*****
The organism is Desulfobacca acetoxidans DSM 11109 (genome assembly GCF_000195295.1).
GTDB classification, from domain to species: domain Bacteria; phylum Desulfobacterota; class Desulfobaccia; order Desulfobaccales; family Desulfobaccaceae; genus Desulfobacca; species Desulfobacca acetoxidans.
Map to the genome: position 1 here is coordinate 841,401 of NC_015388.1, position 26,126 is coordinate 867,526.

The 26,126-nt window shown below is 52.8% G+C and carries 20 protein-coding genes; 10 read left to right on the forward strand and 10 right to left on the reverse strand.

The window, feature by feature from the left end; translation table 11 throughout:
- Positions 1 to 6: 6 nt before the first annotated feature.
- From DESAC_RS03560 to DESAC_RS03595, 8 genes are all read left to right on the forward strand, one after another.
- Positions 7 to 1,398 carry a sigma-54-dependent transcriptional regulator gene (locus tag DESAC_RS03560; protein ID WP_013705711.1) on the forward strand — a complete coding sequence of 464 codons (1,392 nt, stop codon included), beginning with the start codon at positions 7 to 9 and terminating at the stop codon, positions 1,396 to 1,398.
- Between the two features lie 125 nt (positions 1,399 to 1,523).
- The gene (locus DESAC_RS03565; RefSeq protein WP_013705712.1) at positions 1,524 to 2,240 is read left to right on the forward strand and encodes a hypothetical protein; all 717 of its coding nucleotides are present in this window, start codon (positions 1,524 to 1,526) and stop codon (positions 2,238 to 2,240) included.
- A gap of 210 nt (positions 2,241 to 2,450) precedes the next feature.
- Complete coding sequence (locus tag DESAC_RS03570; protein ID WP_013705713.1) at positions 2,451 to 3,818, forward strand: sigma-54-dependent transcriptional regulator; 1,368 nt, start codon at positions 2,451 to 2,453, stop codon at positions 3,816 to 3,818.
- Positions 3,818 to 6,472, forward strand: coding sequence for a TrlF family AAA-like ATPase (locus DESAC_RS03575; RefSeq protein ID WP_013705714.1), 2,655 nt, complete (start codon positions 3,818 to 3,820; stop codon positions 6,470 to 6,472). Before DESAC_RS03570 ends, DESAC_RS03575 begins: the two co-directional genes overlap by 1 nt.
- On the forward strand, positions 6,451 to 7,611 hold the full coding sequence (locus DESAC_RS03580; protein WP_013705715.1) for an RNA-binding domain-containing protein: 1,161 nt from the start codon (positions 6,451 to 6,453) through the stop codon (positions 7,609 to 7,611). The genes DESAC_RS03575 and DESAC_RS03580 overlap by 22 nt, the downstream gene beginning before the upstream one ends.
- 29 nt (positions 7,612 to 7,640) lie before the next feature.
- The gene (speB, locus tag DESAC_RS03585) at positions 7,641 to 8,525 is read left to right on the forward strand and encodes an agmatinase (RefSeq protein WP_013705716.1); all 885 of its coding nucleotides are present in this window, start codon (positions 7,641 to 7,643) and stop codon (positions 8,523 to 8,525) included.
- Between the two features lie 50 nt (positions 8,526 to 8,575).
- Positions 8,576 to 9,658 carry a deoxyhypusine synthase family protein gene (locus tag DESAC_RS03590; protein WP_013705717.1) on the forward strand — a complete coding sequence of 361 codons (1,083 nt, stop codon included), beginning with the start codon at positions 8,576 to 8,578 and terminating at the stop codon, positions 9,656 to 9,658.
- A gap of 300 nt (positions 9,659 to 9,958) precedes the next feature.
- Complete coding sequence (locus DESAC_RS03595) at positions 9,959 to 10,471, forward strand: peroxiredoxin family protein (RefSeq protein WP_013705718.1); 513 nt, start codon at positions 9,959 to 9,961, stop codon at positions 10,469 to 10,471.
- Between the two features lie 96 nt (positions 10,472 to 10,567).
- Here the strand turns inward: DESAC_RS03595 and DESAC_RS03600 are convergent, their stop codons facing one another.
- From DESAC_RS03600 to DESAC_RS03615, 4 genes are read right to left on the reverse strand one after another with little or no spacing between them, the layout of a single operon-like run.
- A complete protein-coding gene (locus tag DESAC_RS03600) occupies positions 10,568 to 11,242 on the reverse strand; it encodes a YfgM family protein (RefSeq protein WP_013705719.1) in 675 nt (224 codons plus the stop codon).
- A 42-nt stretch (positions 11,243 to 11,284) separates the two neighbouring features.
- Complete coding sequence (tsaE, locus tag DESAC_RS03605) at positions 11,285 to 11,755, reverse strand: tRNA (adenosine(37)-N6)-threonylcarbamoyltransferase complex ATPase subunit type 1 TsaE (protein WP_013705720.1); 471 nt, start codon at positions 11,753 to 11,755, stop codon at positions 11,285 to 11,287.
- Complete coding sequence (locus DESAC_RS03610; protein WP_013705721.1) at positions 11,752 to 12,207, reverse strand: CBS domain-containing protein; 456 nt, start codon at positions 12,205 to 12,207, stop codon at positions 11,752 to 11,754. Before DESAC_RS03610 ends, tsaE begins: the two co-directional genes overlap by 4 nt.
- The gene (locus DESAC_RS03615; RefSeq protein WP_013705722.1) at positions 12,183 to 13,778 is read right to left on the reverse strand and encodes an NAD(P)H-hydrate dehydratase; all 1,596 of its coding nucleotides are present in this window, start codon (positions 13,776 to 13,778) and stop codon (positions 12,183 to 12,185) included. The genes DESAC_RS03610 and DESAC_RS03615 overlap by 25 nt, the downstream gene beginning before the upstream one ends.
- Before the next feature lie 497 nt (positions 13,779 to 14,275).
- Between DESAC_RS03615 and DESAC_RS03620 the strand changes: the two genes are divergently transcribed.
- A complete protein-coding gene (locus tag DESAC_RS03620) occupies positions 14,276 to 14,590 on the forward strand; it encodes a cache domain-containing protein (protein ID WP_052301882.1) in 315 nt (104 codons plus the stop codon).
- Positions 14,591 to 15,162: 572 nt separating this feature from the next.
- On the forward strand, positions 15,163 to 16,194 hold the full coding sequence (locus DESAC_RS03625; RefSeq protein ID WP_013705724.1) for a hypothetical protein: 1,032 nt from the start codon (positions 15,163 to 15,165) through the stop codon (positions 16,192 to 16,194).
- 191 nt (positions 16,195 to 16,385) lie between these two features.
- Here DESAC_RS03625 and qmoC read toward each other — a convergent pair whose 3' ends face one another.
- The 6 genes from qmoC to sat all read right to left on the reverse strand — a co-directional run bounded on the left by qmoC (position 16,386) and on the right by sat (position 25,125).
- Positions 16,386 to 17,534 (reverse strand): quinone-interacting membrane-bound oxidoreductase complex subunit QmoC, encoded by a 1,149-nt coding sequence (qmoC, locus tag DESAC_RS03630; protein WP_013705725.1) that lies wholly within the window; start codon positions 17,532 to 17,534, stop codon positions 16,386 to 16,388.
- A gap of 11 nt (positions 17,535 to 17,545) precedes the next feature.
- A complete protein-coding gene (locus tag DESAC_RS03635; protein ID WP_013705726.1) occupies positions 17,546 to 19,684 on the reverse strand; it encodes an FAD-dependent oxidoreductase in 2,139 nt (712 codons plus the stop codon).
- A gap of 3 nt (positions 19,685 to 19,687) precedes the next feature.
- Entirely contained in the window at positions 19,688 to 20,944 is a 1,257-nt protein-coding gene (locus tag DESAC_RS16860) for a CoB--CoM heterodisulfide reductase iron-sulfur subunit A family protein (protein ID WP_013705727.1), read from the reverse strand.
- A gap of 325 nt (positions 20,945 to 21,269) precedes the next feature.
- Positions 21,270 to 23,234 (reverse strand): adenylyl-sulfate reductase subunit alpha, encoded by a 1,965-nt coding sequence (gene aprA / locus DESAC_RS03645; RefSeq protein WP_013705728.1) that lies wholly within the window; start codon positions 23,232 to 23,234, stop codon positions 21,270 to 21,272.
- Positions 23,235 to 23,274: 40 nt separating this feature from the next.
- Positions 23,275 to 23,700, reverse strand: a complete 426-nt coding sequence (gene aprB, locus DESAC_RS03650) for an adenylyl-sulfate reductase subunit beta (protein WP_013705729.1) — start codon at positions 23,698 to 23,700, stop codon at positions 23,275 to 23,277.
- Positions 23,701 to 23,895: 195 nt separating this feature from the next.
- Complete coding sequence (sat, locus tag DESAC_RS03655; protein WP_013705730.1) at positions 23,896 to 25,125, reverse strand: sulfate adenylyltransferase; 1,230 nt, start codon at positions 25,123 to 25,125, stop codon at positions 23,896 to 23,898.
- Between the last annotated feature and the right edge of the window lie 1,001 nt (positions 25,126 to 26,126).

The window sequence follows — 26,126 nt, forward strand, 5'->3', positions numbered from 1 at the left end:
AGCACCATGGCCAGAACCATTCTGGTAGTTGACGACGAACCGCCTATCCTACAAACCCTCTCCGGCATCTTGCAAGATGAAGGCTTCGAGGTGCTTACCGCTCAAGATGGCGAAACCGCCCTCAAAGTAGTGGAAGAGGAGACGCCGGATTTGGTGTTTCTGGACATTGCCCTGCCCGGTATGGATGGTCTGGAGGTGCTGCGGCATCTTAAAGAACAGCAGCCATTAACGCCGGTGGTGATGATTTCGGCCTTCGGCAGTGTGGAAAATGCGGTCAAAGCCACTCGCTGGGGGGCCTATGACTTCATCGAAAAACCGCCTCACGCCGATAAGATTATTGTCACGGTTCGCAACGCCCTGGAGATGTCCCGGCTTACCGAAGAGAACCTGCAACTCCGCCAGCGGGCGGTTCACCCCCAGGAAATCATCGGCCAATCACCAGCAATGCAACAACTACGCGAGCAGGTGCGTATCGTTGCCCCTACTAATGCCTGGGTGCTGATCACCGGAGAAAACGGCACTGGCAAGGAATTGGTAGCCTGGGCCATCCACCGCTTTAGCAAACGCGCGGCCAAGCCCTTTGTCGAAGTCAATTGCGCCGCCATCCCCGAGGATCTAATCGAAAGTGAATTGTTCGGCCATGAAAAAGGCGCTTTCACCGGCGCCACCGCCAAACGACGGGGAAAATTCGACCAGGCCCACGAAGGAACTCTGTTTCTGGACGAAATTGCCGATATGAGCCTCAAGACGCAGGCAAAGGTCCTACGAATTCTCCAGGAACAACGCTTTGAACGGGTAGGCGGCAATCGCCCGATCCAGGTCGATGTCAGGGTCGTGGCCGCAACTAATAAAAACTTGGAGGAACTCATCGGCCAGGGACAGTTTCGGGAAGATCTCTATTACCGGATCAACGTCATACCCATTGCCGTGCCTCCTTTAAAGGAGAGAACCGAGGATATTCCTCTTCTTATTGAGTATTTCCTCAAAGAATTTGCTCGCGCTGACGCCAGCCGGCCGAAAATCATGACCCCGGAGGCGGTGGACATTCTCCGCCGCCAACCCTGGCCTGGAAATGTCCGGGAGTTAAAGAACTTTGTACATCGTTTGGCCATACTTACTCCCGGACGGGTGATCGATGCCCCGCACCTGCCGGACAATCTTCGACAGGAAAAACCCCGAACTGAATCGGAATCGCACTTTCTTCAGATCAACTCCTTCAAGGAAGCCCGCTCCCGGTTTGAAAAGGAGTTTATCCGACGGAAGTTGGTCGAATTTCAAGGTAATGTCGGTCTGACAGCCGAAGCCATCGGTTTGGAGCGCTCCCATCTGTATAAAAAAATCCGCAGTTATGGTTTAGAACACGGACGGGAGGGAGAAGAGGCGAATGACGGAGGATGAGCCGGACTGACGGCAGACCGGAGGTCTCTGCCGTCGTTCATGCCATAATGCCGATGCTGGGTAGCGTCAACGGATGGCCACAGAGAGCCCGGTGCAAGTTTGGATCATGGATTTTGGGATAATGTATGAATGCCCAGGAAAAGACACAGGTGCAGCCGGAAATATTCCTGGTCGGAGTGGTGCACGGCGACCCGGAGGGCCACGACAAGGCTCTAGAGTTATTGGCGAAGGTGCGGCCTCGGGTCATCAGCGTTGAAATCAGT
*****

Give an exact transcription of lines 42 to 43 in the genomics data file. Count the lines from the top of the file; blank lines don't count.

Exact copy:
- A gap of 325 nt (positions 20,945 to 21,269) precedes the next feature.
- Positions 21,270 to 23,234 (reverse strand): adenylyl-sulfate reductase subunit alpha, encoded by a 1,965-nt coding sequence (gene aprA / locus DESAC_RS03645; RefSeq protein WP_013705728.1) that lies wholly within the window; start codon positions 23,232 to 23,234, stop codon positions 21,270 to 21,272.